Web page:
t’s rare for music genres as different as emo and orchestra to be combined. It’s even rarer for music venues as different as Pappy and Harriet’s and the McCallum Theatre to team up—but both of these rarities will occur when the aptly titled Emo Orchestra event takes place on Thursday, Nov. 9, at the McCallum. Hawthorne Heights, an emo-music staple, will be joined by a live orchestra to perform Hawthorne Heights songs alongside other emo relationship and got through the deal points of how to make it work, because this is something classics. I recently talked to the co-owners of they had never really done, where they’re Pappy & Harriet’s, JB Moresco and Lisa Elin, working with another promoter. A lot of times, via Zoom about the collaboration. they’ll rent out the theater for an event, but “The opportunity for Emo Orchestra really this is actually a true partnership, where we drove the newfound relationship with Mitch both said, ‘Hey, we both believe in this concept Gershenfeld (president, CEO and artistic and this band.’” director) and the McCallum,” Moresco said. While it’s unusual for emo and orchestras to “We had done a successful show with the agent join forces, it’s not unheard of. My Chemical of Hawthorne Heights. … It was a Tuesday in Romance and their hit album The Black Parade October, and Pappy’s is one of those places come to mind—and some of those songs where a lot of bands can sell out a Friday or will surely will find their way into the Emo Saturday night in the 350-cap indoor room, Orchestra show. Elin said the goal is to make but to sell out a Tuesday is a pretty big deal.” attendees happy. Moresco, Elin and their team had heard “It’s so obvious to some degree,” Elin said. great things about the members of Hawthorne “In a time now where we’ve come out of the Heights from someone on staff, and those great pandemic, a lot of people haven’t socialized, things all turned out to be true, they said. and I think a lot of people have kind of “Our in-house electrician is actually really forgotten what it’s like to be in a collective good buddies with a big music guy who’s based space. There’s a lot of worry and fear in the in Ohio, and JT Woodruff from Hawthorne Heights is sort of (that guy’s) right-hand man,” world around everything that we deal with every day, from climate change to politics— Moresco said. “He’s telling me, prior to this, and this is a way that people really kind of get ‘My buddy’s always saying how great a guy their ya’s out. They come and they scream, JT is,’ and he was completely right about all and they cry, and they lose their minds. They those things. He’s a super, super amazing guy, sing every word, and it really is a way where and you don’t really get that all the time in we’ve seen people come back together and the music space these days. Any opportunity emotionally enjoy each other. It’s emotional to work with them going forward, we were enjoyment on a hyper level—because that’s super receptive to, and (the band’s agent, what emo is about.” Ben Mench-Thurlow) came with this sort of Presenting emo rock in a theater that hosts brief, saying, ‘Hey, we’re putting something grand stage shows may seem like an odd fit, interesting together, and we’re looking at but Elin said there are a lot of similarities 1,000- to 2,000-cap theaters.’” between the two worlds. Those who know Pappy & Harriet’s “I grew up going to Broadway shows, and understand it is not a traditional venue; it’s a doing something like this in a theater setting small, intimate indoor club, with a larger stage is very exciting,” Elin said. “I’ve seen every outside complemented by desert dirt and the Broadway show from Snow White to The beautiful night sky. Still, Pappy’s received the Who’s Tommy, and when you see a rock opera request for the theater show. on Broadway in a theater like that, you see “I was like, ‘Oh man, this is really, really how much it actually works together. There’s cool, but we wouldn’t be able to do seating,’” also a lot of showmanship involved with how Moresco said. “I had been kind of following JT runs the shows. He’s very much like a this theater in Palm Desert, so I said, ‘What storyteller, and he takes you on a trip. For us, if I reached out to this theater? Take a look the challenge is now just finding that audience at this theater; do you think this would (at the McCallum), because I don’t think people work there?’ He’s like, ‘Oh, that’s exactly the are looking at it the same way. People think kind of space that we’re doing most of these that’s where they would go and see something shows in.’ I reached out to the theater and that generally speaks to an older demographic, got put in contact with Mitch. We hit off on a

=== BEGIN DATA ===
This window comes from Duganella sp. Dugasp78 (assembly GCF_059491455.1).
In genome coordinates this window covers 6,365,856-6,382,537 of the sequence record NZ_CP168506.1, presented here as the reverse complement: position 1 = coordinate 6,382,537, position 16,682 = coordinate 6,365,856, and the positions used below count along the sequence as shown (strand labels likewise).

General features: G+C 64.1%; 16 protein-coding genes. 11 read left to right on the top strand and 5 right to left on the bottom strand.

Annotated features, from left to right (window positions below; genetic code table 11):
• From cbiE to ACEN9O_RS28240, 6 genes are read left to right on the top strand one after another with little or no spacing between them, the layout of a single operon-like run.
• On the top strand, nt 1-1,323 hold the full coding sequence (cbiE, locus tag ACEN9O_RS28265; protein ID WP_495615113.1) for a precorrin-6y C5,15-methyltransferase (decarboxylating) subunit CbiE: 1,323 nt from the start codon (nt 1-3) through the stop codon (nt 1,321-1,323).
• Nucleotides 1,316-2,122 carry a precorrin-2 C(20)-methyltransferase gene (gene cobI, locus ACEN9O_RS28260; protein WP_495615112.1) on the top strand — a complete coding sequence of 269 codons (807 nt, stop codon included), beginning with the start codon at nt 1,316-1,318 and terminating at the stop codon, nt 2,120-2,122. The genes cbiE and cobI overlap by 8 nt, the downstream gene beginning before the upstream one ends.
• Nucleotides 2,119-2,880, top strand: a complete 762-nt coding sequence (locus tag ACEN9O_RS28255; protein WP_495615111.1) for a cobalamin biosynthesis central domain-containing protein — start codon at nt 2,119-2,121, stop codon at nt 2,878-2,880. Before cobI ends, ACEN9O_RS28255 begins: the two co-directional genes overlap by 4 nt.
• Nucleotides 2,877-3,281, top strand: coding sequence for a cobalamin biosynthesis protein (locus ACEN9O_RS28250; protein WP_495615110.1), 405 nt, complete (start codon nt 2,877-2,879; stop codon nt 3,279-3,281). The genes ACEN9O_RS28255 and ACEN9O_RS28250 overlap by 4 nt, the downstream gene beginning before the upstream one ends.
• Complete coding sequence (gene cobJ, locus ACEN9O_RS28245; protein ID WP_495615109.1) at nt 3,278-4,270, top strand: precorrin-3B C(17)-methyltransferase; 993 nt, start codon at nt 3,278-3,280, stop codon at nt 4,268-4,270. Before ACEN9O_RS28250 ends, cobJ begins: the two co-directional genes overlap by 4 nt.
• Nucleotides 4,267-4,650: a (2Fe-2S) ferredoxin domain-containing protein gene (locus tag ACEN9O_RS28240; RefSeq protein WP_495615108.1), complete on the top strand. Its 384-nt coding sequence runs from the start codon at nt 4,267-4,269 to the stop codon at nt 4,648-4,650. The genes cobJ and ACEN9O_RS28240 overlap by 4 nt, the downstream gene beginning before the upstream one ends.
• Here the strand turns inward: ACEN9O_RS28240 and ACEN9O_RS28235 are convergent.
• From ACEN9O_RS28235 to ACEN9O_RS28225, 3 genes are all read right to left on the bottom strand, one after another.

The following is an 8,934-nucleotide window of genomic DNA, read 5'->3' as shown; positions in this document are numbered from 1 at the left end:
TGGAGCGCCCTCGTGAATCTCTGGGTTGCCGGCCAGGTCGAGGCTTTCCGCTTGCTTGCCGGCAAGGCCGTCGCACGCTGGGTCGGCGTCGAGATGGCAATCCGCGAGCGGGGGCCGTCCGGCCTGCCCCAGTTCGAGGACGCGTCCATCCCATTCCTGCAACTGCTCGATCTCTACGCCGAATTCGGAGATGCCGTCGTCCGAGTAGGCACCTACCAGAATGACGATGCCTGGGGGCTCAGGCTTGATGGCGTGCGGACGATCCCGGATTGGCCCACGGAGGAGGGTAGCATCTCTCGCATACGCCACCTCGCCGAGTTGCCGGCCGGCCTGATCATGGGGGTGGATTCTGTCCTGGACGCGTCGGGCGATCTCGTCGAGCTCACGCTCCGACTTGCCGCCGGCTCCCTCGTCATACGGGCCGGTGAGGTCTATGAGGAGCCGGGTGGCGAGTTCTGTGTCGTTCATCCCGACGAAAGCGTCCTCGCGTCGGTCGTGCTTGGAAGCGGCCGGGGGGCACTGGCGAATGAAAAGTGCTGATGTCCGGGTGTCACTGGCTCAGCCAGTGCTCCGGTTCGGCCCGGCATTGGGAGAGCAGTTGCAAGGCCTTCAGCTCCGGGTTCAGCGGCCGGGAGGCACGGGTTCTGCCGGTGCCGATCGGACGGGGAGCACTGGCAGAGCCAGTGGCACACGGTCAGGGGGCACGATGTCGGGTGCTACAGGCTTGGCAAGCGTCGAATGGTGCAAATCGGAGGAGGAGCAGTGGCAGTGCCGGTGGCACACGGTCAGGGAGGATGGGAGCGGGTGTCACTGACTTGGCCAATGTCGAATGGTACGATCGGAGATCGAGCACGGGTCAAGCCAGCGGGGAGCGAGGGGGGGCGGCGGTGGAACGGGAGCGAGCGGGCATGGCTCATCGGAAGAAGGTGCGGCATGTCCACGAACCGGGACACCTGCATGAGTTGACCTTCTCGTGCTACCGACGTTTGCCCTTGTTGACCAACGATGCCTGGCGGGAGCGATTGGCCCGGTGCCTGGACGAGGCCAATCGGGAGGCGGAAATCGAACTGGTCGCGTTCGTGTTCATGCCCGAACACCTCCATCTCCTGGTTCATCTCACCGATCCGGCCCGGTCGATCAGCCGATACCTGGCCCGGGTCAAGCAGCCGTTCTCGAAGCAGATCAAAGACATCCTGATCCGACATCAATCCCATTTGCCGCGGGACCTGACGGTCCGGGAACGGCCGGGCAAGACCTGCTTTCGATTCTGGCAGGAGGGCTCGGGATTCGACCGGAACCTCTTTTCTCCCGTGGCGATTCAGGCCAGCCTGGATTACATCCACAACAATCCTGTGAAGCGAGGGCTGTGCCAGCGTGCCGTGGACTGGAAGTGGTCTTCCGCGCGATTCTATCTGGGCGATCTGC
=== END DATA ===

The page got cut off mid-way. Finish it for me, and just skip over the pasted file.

Emo Orchestra featuring Hawthorne Heights.